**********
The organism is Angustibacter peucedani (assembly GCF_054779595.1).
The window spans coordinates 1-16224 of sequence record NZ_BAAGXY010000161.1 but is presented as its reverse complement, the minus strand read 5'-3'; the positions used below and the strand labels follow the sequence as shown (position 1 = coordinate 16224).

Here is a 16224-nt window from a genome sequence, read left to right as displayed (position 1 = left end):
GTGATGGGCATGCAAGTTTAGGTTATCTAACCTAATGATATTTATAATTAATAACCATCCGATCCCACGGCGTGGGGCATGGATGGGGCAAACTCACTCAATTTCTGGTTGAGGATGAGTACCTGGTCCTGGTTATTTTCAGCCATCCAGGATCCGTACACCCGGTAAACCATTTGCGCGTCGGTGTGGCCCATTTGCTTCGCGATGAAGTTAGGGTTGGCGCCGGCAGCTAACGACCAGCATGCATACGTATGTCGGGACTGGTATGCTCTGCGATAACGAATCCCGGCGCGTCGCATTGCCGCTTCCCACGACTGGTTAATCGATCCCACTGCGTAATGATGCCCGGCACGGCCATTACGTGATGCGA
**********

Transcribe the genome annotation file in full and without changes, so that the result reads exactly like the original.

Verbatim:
The organism is Angustibacter peucedani (assembly GCF_054779595.1).
The window spans coordinates 1-16224 of sequence record NZ_BAAGXY010000161.1 but is presented as its reverse complement, the minus strand read 5'-3'; the positions used below and the strand labels follow the sequence as shown (position 1 = coordinate 16224).

Here is a 16224-nt window from a genome sequence, read left to right as displayed (position 1 = left end):
GTGATGGGCATGCAAGTTTAGGTTATCTAACCTAATGATATTTATAATTAATAACCATCCGATCCCACGGCGTGGGGCATGGATGGGGCAAACTCACTCAATTTCTGGTTGAGGATGAGTACCTGGTCCTGGTTATTTTCAGCCATCCAGGATCCGTACACCCGGTAAACCATTTGCGCGTCGGTGTGGCCCATTTGCTTCGCGATGAAGTTAGGGTTGGCGCCGGCAGCTAACGACCAGCATGCATACGTATGTCGGGACTGGTATGCTCTGCGATAACGAATCCCGGCGCGTCGCATTGCCGCTTCCCACGACTGGTTAATCGATCCCACTGCGTAATGATGCCCGGCACGGCCATTACGTGATGCGA